Placing the burden on the claimant imposes expense and inconvenience because the claimant must hire a lawyer to mount a challenge to the seizure. Moreover, many cases involve the family house or car, and it is often difficult to prove that one family member had no knowledge of or did not consent to the illegal activities of another. For example, a Florida court recently held that a claimant did not use reasonable care to prevent her husband from using her automobile in criminal activity and thus she was not entitled to the innocent owner defense.[165] Thus, innocent people are not immune to this form of punishment.

Excessive punishments: Punishing families and children. A particularly cruel application of this kind of vicarious responsibility for the wrongs of another is seen in the government's policy of evicting impoverished families from public housing because of the drug activities of one unruly child.[166] The Anti-Drug Abuse Act of 1988 specifically states that a tenant's lease is a forfeitable property interest and that public housing agencies have the authority to hire investigators to determine whether drug laws are being broken. The act authorizes eviction if a tenant, a member of his household, a guest, or other person under his control is engaged in drug-related activity on or near public housing premises.[167]

To carry out these provisions, the act funded a pilot enforcement program. And in 1990 the Departments of Justice and Housing and Urban Development announced a Public Housing Asset Forfeiture Demonstration Project in 23 states.[168] The project pursued lease forfeitures and generated quite a bit of publicity.

In passing this law, it must have been obvious to Congress that many innocent family members would suffer along with the guilty. Perhaps it was thought decent nonetheless, as a way of protecting other families from drugs in public housing projects. As experience proves, however, even evicted dealers continue to deal in and around the projects. It is hard to take public housing lease forfeitures seriously, therefore, other than as a symbolic statement of the government's tough stand against illegal drugs.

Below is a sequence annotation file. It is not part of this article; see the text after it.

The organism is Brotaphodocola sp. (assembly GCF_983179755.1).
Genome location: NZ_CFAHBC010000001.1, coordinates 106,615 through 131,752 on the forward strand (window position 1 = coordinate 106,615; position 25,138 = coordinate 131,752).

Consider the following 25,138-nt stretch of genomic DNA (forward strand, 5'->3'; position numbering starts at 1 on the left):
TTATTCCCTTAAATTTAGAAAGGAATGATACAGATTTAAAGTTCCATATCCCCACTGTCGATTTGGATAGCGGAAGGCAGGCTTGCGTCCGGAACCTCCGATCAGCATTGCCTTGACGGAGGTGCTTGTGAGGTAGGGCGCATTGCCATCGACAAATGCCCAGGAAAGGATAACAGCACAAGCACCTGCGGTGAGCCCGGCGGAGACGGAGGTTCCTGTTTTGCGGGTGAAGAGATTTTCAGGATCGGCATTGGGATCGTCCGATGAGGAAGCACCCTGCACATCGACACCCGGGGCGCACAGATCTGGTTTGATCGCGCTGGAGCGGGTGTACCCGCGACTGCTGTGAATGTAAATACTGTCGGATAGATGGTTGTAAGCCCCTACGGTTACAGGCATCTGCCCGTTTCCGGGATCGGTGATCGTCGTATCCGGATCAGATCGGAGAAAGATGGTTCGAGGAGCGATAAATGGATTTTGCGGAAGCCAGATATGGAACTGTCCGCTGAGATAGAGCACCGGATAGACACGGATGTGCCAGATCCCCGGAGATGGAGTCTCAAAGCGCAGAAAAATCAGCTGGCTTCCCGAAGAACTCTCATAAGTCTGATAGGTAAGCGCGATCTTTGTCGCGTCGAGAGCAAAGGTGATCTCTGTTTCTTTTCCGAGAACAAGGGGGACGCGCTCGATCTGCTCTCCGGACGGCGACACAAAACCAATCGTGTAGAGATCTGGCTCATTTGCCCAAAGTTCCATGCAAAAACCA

The symbolic value of such evictions should be weighed against the destruction of family units: eviction often means that the parent(s) will lose custody of small children because they are thereby made homeless. Without provision for shelter, child protection services will often be compelled to declare the children dependent and place them in a state or foster home in the "best interests" of the children. These effects are unnoticed or ignored by lawmakers.

Destructive consequences: Damage to public health. A policy that destroys families, takes property from the innocent, makes suspects of us all, and, more generally, tramples the basic criminal law principles of personal responsibility, proportionality, and fairness is not easily contained. It has spillover effects into other public policy domains.

One area in which the fanaticism of the drug warriors is perhaps most evident is public health. Drugs such as marijuana and heroin have well-known medical uses. Yet, so zealous are the antidrug forces that even these therapeutic uses have been effectively banned.

Marijuana, for example, has many applications as a safe and effective therapeutic agent.[169] Among them are relief of the intraocular pressure caused by glaucoma and relief of the nausea caused by chemotherapy.[170] Some AIDS patients have also obtained relief from using cannabis.[171]

But marijuana is classified, politically, by the attorney general of the United States, not the surgeon general, as a Schedule I drug -- one having a high potential for abuse, no currently accepted medical use, and lack of accepted safety for use. It is thereby deemed beyond the scope of legitimate medical practice and is thus not generally available to medical practitioners. However, a Harvard University survey found that almost half of 1,035 oncologists said they would prescribe marijuana if it were legal.[172]

The only exception was an extremely limited program of compassionate treatment of the terminally or seriously ill. But even that program has been eliminated for political reasons. Assistant Secretary James O. Mason of the Department of Health and Human Services announced in 1991 that the Public Health Service's provision of marijuana to patients seriously ill with AIDS would be discontinued because it would create a public perception that "this stuff can't be so bad."[173] After a review caused by protests from AIDS activists, the Public Health Service decided in March 1992 to stop supplying marijuana to any patients save the 13 then receiving it.[174]